2. Domestic pigeons/doves are all domesticated versions of the Rock Dove, Columba Livia. They have been domesticated for c 5,000 years. In their natural condition they are grey, but many domestic ones are white. They are used as food, for racing, and as messengers. They coo. The ones that infest the world’s cities are escaped members of this species. The young of this species are called squabs.

    3. As a domestic bird, one would assume that the pigeons that are sacrificed in Leviticus are this species, EXCEPT THAT.

    4. ‘Tor’ seems in the dictionaries to mean Turtledove, Streptopelia Turtur, which is a wild bird, not a domesticated one. It is migratory, Song of Songs 2:12, Jer 8:7. Since a person is not supposed to offer a wild animal, which would cost them nothing, if ‘tor’ is specifically a turtle dove, that is inconsistent. ‘Tor’ though does sound like its call.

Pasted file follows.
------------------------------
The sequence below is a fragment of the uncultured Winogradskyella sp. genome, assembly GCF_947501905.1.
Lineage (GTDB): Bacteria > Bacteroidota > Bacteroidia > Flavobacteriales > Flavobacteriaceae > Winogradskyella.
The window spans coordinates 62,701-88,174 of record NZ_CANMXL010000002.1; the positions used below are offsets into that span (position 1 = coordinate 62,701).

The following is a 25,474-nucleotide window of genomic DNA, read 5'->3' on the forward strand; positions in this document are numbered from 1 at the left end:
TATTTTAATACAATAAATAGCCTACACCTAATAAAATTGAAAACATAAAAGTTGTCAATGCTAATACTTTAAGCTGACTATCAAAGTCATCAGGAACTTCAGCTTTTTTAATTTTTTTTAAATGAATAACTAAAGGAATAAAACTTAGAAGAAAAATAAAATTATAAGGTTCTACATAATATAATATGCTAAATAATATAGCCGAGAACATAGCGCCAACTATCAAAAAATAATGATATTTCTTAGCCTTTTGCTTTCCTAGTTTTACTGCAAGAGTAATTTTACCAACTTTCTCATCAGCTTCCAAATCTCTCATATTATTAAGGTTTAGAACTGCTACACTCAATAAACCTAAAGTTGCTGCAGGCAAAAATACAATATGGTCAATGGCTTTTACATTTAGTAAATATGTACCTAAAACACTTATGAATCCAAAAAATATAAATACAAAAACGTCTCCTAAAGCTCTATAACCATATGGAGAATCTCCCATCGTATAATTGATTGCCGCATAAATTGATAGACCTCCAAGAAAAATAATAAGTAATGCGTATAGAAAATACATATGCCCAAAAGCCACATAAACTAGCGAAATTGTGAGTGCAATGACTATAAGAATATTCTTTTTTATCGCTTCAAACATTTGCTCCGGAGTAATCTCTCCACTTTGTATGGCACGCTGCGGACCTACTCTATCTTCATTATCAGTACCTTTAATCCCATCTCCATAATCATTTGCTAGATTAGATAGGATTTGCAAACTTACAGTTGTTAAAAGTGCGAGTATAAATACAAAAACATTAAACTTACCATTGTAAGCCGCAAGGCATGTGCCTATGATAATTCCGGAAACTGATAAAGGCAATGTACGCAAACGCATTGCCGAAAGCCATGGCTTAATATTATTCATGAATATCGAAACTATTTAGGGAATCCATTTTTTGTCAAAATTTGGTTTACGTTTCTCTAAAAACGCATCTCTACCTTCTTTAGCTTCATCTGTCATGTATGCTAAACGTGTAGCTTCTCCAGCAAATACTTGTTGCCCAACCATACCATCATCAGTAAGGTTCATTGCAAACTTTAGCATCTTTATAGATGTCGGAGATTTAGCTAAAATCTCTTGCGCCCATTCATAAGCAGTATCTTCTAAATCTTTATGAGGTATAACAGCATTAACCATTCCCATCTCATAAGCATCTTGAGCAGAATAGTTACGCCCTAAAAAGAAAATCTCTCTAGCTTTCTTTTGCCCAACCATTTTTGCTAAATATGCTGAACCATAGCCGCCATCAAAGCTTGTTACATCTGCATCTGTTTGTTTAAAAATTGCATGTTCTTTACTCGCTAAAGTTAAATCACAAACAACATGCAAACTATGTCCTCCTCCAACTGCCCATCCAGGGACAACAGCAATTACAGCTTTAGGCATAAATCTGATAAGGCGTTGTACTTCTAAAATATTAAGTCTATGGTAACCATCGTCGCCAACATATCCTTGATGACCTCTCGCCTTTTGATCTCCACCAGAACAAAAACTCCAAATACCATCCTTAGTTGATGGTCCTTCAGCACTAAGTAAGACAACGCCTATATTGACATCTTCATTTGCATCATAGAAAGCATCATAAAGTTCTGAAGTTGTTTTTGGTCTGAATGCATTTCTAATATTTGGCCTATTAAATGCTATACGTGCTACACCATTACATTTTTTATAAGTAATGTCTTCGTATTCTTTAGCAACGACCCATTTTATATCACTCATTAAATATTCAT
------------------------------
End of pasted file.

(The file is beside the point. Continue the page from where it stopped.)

5. There are other species, e.g. there’s a Collared Dove, Streptopelia decaocto which over the last 100 years or so has spread north westward across Europe. I’ve no idea whether that was present in Biblical Israel.

    6. It’s probably fair to say that a ‘Columba’ species can be either a pigeon or a dove, but a ‘Streptopelia’ one is normally a dove.

Leave a Reply

Fill in your details below or click an icon to log in: Logo

You are commenting using your account. Log Out /  Change )

Twitter picture

You are commenting using your Twitter account. Log Out /  Change )

Facebook photo

You are commenting using your Facebook account. Log Out /  Change )

Connecting to %s